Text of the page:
Welcome everyone to the 168th edition of the Cavalcade of Risk. The Cavalcade of Risk (or Cav of Risk for short), as is implicated by the name, is a bi-weekly blog carnival that features the top articles regarding risk management. Several of the realms of risk management covered relate to finances, insurance, and health.
The Cavalcade this week is hosted and edited by My Personal Finance Journey.
Listed below are this week’s Top 3 Editor’s Picks! Enjoy!
1. Jeff Rose from Life Insurance by Jeff posted about Can You Get Life Insurance with a Depression History, saying, “When applying for life insurance, insurance companies take many things into consideration. One of the things they are most concerned about is the mortality rate of the applicant. What contributes to the mortality rate are the applicant’s lifestyle, health, pre-existing conditions, and mental health as well.”
2. Insurance Coverage Law in Massachusetts posted about, Insurance as a kind of tax, and a foray into socialism and outside my area of expertise.
3. Jason Shafrin from the Healthcare Economist posted about, How does gaining Medicare coverage affect healthcare utilization?, saying, “Do the uninsured increase their utilization of health care services after becoming eligible for Medicare. The answer is yes, but not as much as you think.”
Listed below are the rest of this week’s submissions.
Emily Holbrook from Risk Management Monitor posted about, The Insurance Industry Needs More Dynamic Models, saying, “Simpler, but more dynamic capital models are what the insurance industry needs in order to avoid suffering some of the same problems it did during the financial crisis that began in 2008, according to the Willis Economic Capital Forum (WECF), a Georgia-State-University-based initiative from the academic and analysis arm of Willis Group.”
Jeff Root from Root Life Insurance Blog posted about, Life Insurance with a DUI, saying, “Securing life insurance with a recent DUI on your record can be expensive. Here are some tips to find the most affordable life insurance with a DUI history.”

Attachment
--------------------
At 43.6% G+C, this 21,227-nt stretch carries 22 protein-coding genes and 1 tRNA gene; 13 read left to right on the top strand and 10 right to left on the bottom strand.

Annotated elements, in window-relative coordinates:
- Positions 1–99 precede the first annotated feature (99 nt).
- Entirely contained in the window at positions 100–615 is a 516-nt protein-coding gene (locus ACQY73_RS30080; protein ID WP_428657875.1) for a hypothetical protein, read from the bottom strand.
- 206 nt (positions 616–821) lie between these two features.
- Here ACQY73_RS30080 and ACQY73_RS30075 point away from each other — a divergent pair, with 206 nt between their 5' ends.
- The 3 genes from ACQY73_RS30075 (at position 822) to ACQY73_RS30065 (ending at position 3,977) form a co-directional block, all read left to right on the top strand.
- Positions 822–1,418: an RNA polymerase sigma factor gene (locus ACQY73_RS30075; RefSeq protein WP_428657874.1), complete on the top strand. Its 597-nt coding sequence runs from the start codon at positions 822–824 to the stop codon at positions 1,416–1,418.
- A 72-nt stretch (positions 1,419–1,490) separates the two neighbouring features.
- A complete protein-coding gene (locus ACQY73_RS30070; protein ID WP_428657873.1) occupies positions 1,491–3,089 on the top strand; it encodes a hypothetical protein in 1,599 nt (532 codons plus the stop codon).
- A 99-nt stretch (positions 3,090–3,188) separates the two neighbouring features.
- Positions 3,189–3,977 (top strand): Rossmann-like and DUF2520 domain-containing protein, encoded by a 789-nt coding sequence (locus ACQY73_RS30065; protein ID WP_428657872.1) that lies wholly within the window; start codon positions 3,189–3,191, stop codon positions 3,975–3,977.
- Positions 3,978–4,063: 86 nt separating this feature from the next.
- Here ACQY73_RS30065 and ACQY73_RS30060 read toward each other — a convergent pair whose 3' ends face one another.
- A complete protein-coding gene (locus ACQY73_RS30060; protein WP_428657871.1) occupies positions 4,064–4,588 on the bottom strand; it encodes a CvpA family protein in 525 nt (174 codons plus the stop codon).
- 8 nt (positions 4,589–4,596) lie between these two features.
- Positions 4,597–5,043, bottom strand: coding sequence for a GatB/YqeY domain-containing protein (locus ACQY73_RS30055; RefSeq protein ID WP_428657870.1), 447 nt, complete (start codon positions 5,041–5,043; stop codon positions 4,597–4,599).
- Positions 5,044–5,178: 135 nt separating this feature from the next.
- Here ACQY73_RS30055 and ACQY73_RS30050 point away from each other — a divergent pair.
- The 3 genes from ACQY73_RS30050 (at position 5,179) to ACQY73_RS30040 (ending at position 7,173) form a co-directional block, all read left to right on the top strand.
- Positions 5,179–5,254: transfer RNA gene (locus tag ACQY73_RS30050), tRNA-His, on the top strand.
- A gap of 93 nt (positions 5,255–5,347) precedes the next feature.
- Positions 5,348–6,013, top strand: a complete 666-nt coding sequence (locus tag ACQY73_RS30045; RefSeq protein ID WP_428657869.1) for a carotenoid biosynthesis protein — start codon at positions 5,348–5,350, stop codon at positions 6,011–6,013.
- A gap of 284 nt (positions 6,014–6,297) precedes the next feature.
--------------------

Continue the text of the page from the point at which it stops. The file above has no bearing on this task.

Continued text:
Super Saver from My Wealth Builder posted about, My Health Insurance Premium is Up Again, saying, “Our health care insurance premiums have been up every year and are up 36.9% cumulatively since Obamacare passed. I wonder when I’ll see the “lower costs” that President Obama promised.”
Louise from the Colorado Health Insurance Insider posted about, Colorado Health Exchange Gets $43 Million Federal Grant, saying, “Senator Michael Bennet hailed the grant award and said that “Hundreds of thousands of Coloradans who now don’t have insurance or who have insurance in the unstable, high-cost individual market will have a range of more affordable options through the new exchange.” It will be great if the exchange results in far more Colorado residents with health insurance to offset the risk of catastrophic medical bills. The federal premium subsidies that will be provided via the exchange should definitely help with that. But as to whether or not the actual premiums charged (which will have to be paid in full by any individual who doesn’t qualify for the federal subsidies) will be significantly lower, I think it might still be too early to know.”
Michael from Financial Ramblings posted about, Life Insurance: How Much Coverage Do You Need, saying, “This post looks at factors to consider when deciding how much life insurance to buy. My advice: skip the arbitrary rules of thumb that advise buying a multiple of your income and give it some real thought.”
Bob from Christian PF posted about How to buy personal health insurance saying, “With more people being self-employed or working for employers who don’t offer health insurance coverage, the ability to buy personal health insurance is more important than ever. Having the right health insurance coverage — at the best possible price — is one of the most important financial decisions we can make.”
Rebecca Shafer from Workers Comp Roundup posted about, An Independent Claims Audit Can Be The Answer To Poor Claims Handling, saying, “Self-insured employers can have a good safety program, an established return-to-work program and knowledgeable nurse case managers, and still pay way too much on their workers’ compensation claims. Ineffective claims management can wipe out most or all of the cost savings achieved through your efforts to control cost. Whether you have your own claims office, or have a third party administrator (TPA) handling your workers’ compensation claims, poor claims handling will always result in higher claims costs.”
Hank Stern of InsureBlog posted about, Long Term Care and Life Insurance, saying, “What do you get when you combine *two* risk management tools – life and long term care insurance? InsureBlog’s guest blogger is an expert in Long Term Care insurance and explains the pros and cons.”
David @ Excess Return posted about, Hedging Risk Exposure, saying, “When investors assume risk in an asset class that has a premium above a risk free rate of return, the investor could consider hedging the exposure when the returns are better than expected and lock in profits.”
I posted on My Personal Finance Journey about Insurance Agents: Obsolete Relics of the Past or Critical Players on Your Personal Finance Team?, saying, “Following in the footsteps of travel agents, are insurance agents the next casualty of the Internet age? Is there still is a large demand for personal, local insurance agents? Also, do insurance agents add value to individuals’ lives, or do they simply drive up the cost of insurance products/services and will soon befall a similar fate to their travel agent relatives? This post explores these questions and more.”
Well – that concludes this edition. Thanks for tuning in!